Robert Rines, a prominent inventor and patent attorney best known for his decades-long effort to prove the existence of large unknown animals in Loch Ness, has died. Rines was 87. Rines and his wife were convinced they saw a "monster" in the Loch in 1971, and he poured considerable money and time into developing sonar and camera systems that would obtain proof. It was his expeditions that obtained controversial underwater photographs in 1972 and 1975, along with some sonar readings that are still unexplained. Rines was still making expeditions to the Loch in his 80s.
COMMENT: Rines never got the unambiguous proof of Nessie (a species he lately feared could be extinct) he was seeking, but his is the story of a determined man who put his money where his heart was and tried to bring a legend into the light of science. The world needs people like Robert Rines, and he will be missed.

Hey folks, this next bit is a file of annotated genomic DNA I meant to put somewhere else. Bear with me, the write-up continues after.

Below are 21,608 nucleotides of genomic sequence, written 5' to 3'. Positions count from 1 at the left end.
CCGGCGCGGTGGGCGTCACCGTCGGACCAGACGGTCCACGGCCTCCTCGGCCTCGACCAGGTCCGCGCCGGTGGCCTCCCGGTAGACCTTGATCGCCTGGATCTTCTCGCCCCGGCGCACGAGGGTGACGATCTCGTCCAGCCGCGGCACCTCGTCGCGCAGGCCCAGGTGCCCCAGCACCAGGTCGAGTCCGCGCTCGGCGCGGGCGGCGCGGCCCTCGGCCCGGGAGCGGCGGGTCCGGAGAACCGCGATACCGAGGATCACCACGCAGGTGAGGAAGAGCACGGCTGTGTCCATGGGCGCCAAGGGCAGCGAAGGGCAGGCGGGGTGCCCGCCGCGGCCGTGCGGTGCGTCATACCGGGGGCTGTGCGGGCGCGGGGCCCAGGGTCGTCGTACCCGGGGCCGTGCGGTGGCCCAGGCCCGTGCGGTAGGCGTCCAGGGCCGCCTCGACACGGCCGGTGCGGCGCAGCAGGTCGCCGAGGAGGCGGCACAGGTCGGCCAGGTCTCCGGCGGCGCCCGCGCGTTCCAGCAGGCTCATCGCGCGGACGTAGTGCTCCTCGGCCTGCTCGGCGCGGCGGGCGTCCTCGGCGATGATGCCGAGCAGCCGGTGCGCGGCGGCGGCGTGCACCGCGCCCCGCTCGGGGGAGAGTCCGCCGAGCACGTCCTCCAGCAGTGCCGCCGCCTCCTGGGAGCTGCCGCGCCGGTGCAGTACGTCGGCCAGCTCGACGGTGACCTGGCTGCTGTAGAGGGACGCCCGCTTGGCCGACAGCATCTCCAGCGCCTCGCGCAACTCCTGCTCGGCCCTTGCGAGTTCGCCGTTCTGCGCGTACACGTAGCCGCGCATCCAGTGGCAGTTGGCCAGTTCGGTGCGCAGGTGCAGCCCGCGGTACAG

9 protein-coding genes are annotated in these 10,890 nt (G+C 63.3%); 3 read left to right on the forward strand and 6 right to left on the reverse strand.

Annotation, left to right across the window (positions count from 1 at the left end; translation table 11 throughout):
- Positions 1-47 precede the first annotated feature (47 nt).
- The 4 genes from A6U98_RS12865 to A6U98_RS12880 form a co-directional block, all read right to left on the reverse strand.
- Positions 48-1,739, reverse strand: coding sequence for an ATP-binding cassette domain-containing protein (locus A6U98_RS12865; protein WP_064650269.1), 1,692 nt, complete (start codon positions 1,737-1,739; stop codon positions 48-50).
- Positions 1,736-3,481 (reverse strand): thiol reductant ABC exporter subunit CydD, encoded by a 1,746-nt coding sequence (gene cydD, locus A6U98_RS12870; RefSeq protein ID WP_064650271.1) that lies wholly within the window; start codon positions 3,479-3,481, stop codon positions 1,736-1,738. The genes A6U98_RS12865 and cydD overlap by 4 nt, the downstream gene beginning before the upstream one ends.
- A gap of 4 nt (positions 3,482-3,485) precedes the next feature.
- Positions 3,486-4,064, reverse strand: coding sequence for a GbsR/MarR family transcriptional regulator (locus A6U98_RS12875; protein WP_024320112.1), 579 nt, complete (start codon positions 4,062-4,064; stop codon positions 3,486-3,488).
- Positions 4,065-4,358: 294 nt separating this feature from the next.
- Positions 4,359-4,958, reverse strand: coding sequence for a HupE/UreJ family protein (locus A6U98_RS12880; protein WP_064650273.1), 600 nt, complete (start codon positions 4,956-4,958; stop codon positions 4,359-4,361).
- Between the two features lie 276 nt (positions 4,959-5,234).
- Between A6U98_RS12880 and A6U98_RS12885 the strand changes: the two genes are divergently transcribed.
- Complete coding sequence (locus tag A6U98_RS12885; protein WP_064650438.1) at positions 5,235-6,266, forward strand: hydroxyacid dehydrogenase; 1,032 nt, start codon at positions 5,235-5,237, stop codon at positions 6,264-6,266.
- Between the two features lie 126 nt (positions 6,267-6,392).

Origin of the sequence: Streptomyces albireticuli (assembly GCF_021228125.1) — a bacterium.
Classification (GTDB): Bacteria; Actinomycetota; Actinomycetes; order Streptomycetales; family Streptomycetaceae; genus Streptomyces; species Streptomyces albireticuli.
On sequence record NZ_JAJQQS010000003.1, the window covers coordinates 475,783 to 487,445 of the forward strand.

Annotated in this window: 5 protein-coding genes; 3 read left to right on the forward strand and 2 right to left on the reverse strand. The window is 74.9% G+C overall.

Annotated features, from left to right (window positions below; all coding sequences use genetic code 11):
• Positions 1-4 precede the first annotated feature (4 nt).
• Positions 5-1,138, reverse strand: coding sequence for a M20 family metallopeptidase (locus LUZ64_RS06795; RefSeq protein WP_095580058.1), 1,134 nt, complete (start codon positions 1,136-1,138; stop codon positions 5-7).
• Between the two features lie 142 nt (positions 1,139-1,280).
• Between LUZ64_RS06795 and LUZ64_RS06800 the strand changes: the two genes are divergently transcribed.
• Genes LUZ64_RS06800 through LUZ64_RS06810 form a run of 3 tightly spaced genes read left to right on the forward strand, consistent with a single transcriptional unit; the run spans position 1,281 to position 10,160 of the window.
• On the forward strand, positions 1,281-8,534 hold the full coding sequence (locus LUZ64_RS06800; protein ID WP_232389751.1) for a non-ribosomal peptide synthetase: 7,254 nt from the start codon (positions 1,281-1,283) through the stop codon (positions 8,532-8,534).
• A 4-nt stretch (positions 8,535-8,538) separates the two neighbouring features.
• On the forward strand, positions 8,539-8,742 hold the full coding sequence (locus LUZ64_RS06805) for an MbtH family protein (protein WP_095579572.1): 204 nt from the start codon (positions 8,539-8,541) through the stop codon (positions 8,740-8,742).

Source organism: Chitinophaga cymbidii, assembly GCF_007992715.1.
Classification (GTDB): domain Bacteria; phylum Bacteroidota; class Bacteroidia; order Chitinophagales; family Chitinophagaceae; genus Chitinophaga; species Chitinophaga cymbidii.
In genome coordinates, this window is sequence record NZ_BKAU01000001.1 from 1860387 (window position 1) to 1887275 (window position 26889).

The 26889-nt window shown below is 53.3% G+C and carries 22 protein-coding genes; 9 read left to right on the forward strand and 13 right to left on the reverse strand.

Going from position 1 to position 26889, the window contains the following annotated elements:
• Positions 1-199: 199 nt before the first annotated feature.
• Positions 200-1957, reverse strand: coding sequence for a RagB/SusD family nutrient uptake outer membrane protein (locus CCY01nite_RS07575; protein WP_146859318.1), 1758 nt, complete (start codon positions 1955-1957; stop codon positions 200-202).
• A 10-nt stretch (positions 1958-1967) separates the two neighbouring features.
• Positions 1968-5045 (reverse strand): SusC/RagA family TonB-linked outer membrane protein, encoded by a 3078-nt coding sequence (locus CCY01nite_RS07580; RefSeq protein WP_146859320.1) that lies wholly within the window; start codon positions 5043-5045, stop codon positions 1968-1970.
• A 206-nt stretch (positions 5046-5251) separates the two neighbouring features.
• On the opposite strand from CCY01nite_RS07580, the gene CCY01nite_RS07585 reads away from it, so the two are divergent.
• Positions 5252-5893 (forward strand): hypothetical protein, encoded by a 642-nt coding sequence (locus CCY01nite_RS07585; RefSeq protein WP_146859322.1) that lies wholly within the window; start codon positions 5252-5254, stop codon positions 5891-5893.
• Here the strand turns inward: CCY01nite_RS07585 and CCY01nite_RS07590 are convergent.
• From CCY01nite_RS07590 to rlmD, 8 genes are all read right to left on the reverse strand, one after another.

UPDATE: The distinguished international news magazine The Economist published an affectionate obituary to the man and the dream.
THANKS to Kris Winkler for that link.